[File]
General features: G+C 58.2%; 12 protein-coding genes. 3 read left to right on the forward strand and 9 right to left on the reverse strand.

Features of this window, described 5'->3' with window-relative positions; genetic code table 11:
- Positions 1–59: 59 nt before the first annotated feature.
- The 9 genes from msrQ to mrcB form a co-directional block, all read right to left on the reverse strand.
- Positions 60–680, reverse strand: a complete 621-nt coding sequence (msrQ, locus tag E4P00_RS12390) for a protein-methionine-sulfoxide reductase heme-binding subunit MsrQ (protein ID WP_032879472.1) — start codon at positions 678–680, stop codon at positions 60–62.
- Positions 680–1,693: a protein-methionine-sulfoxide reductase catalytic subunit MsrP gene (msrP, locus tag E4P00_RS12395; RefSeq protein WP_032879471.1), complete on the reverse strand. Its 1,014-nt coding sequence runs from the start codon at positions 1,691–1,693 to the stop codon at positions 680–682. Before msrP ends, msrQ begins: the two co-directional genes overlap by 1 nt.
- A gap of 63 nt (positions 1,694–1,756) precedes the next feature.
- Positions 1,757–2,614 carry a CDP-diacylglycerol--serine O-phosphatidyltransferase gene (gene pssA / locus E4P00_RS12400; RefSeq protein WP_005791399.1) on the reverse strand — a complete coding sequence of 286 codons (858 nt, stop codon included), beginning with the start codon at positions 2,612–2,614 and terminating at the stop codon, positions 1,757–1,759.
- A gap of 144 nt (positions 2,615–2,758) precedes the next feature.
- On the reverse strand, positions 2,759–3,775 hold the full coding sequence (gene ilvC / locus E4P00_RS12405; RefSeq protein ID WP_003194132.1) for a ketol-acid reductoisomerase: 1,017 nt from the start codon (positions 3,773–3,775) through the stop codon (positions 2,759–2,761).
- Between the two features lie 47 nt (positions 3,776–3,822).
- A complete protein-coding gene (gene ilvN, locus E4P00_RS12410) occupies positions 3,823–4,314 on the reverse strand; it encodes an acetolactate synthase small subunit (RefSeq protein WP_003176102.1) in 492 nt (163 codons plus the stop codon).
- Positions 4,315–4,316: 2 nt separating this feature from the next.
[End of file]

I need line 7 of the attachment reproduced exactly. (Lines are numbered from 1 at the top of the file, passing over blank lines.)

- A gap of 63 nt (positions 1,694–1,756) precedes the next feature.